Burning rocks, breathing trees. LO24026

From: AM de Lange (amdelange@gold.up.ac.za)
Date: 02/22/00

Replying to LO24001 --

Dear Organlearners,

Andrew Campona < ACampnona@aol.com > writes:

>But here is the most fascinating one for me tonight. The
>average tree is 80% water. The average water storing plant,
>the beloved 'succulents' of At de Lange's deserts, nice
>paradox, or is it, are over 95% water....about the same as
>a human. Is that right At?

Greetings Andrew,

It often exceeds 99%! That makes them extremely vulnerable to other forms
of life seeking water. Thus they have developed a dazzling repertoire of
ways to protect themselves. Yet in none of these ways they offend their
"predators". We can learn much from them in non-offensive defension.

One thing which they cannot defend themselves to, is too much rain
followed by a spell of freezing weather. Their soft cells burst when the
the liquid in the cell freezes. We can learn much from this. Changes on
the "cell level" of our organisations can easily become mortal. Changes
which involve every member of the organisation (including its executive
members) can easily become mortal to that organisation.

The biggest succulent in the world is the baobab tree (Adansonia
digitata). A tree a couple of thousand years old can have a circumference
of more than 100 feet and weigh several hundred tonnes. Yet it can rot
like every other succulent. It is a sad sight for sore eyes to see such a
giant rotting away. The dry material which is finally left over, can be
compressed into a bag and be carried away by one person.

Corporations, even the big global ones, can rot away like a baobab tree.
It does not happen every day. But it does happen. Some ten years ago the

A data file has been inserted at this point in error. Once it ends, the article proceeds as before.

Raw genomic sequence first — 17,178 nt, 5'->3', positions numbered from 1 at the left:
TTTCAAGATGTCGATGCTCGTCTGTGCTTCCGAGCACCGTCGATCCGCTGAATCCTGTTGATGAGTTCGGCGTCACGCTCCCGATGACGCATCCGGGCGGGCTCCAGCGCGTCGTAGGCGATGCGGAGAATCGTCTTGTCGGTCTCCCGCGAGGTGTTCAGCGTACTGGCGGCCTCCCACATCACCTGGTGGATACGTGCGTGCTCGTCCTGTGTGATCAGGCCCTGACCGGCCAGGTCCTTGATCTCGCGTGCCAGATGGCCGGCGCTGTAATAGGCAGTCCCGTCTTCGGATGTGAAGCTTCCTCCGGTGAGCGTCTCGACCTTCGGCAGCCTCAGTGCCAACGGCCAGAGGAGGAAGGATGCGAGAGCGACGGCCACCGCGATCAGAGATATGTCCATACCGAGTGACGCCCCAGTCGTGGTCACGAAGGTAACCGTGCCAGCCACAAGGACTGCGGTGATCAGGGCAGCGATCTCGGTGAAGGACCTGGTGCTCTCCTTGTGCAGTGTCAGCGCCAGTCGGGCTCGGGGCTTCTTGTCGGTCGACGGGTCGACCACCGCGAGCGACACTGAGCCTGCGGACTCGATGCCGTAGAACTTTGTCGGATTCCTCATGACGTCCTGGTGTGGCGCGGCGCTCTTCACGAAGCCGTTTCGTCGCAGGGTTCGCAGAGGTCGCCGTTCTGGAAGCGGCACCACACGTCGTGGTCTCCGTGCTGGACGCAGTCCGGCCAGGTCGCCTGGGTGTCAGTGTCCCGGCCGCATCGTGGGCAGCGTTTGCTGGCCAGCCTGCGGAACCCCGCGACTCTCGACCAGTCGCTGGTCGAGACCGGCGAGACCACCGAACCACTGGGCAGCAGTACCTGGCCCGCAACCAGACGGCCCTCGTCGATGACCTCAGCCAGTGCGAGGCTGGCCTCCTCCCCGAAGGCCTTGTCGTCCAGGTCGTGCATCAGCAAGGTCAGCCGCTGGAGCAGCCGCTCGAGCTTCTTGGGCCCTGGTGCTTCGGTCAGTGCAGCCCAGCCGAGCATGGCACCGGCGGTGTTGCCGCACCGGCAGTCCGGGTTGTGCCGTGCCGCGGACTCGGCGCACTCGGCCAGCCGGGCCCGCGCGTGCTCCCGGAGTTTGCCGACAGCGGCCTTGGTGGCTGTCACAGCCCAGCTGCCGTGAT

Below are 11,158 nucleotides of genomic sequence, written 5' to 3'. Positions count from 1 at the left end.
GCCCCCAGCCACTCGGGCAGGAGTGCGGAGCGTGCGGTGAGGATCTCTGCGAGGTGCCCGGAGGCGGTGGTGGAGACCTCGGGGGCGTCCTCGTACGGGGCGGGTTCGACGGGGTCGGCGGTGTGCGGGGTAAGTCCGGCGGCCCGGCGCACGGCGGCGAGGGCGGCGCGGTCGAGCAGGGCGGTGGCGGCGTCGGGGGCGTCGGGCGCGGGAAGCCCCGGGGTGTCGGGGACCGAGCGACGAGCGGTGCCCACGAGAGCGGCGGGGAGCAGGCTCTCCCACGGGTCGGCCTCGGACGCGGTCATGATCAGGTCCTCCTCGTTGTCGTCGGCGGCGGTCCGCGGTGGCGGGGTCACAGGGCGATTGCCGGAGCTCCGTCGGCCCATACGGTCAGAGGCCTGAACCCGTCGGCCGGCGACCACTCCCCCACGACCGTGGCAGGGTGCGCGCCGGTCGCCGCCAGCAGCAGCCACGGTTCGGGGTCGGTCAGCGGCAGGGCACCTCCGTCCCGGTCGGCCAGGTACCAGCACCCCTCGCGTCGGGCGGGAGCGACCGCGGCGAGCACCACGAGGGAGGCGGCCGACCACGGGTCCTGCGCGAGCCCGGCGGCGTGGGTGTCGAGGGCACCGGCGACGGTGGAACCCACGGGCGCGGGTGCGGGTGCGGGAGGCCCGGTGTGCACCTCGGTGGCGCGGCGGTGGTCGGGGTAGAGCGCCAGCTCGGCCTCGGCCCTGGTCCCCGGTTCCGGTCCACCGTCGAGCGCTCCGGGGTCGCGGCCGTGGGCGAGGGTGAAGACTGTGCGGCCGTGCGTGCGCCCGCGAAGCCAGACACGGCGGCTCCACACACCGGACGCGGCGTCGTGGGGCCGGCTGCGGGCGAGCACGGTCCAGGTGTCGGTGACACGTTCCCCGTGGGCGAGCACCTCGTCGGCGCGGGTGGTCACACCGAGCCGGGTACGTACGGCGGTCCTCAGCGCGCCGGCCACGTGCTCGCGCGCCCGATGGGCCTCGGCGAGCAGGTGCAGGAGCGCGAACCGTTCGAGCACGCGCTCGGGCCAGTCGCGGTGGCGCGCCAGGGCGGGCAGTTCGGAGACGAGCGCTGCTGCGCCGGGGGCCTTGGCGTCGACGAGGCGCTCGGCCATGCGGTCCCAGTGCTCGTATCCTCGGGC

Limpopo valley (where the tragic floods now are) had a very wet late
summer like now. Early that winter, before the baobabs had time to loose
some of their water and thus lower the freezing points in their cells due
to a higher concentration of solutes, a very cold spell was swept up into
the Limpopo valley -- something most unusual. I was there a couple of
weeks later. It reminded me very much of the Black Friday some seventy
years ago in the world of commerce.

The "kingdom" of succulents which spans dozens of plant families is an
enigma to paleontologists. A succulent plant leaves by its very nature no
fossil record -- memories of the past.

>Go listen with trees.

Touch them.

Have you ever carressed the cool trunk of a baobab tree in the inferno of
the sun taking a steady aim at at you while not intending to take any
prisoner. Standing with your back against its trunk allow you to cool off
enough to make it to the next one. If our organisations were but baobab
trees by becoming Learning Organisations.

>Lift the water of your soul - burn it to your heaven.

Of course, do it spontaneously like the trees do.

>Thank you for listening if you did.

Thank you for speaking up spontaneously which you did.

With care and best wishes,


At de Lange <amdelange@gold.up.ac.za> Snailmail: A M de Lange Gold Fields Computer Centre Faculty of Science - University of Pretoria Pretoria 0001 - Rep of South Africa

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